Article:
What Your Kid Will Learn in Preschool
Find out the key learning milestones of the preschool years and how you can help your child achieve them outside of pre-K.
Your child's first years of school are filled with many wondrous moments. It's a time of tremendous social, emotional, physical, and intellectual development, and it can come and go before you know it. The skills learned at this stage -- knowing what sounds the letter A makes or adding 2 + 2 -- may seem simple but they will set your child up for a lifetime of learning. Pre-K may look like all fun and games (music, storytime, dancing, art) but there's an intense amount of brainwork going on. Young children learn through play and creative activity, so your preschooler's building blocks and train tracks aren't just entertaining; they're teaching problem solving and physics. Preschool is also a time for developing good learning habits and positive self-esteem. "If they feel good about themselves and know how to feel proud even if they make a mistake, everything else will fall into place," says Josie Meade, a teacher at the Creative Kids preschool in Manhattan Beach, California. Cheer your child's successes at this stage but also allow her to fail, Meade says. "Allow children to fall down and make mistakes and feel that it's okay. They move on and learn from it for the next time." Here are the important learning milestones children will typically achieve in preschool, with tips for helping your child stay on track at home.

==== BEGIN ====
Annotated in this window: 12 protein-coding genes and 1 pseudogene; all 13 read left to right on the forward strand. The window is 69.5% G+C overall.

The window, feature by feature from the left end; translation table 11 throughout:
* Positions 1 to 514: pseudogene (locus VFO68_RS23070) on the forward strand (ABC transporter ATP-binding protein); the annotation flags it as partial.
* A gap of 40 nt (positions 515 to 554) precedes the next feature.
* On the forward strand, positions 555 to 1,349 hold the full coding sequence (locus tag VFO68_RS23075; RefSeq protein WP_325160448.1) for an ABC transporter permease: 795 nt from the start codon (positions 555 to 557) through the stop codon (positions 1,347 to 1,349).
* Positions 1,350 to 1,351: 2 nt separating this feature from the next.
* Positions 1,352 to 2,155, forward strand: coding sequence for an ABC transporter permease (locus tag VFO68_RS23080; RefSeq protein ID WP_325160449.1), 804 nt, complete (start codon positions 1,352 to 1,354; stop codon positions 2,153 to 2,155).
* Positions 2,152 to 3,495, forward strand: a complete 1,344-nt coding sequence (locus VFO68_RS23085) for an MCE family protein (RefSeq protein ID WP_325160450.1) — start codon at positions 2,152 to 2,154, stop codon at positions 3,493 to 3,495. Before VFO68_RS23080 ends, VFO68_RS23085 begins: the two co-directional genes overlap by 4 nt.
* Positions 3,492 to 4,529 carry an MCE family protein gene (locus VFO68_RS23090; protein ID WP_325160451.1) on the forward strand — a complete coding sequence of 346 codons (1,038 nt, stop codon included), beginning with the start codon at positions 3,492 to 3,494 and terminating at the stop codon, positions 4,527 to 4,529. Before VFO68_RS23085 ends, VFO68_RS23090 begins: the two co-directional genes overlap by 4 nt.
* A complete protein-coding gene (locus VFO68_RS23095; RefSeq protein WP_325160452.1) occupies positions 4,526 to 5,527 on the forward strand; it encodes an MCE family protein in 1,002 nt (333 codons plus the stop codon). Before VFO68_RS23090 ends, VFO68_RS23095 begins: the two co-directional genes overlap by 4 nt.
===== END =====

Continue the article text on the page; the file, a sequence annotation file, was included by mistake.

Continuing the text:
Letters and Sounds
At School: Kids will learn to recognize and name all 26 uppercase letters and some lowercase letters (lowercase letters are harder to learn at this age). They will recognize their own first name and be able to print it, along with other letters and meaningful words like Mom, Dad, and love. Preschool children will also develop a connection between letters and sounds and know some of the sounds that letters make.
At Home: Reinforce letter-learning by having your child play with letter refrigerator magnets. Sing the "ABC song" together and look at the beginning sounds of words in your everyday lives. "Show them on a Cheerios box that 'Cheerios' has a Ch in front," Meade suggests. "When you go to Target tell them, 'Target starts with T.' They'll recognize this the next time they go." When you're cooking together, teach your child what the letters on recipes mean. "The children are learning but it's also fun, because they're cooking with their parents," Meade says.
A love of language, reading, and books starts early, and it starts at home, so encourage this by talking with your child and reading to him regularly. "One of the most amazing things parents can do is read to their children every day," Meade says. Even 10 minutes each night makes a difference; make it a warm, cozy experience by looking at pictures together, pointing out words, and talking about what's happening in the book. Ask questions ("What is this?" "What is she doing?") and discuss your child's observations and thoughts. Songs, nursery rhymes, and tongue twisters also teach your child about how sounds work and get plenty of giggles.
Colors, Shapes, and Objects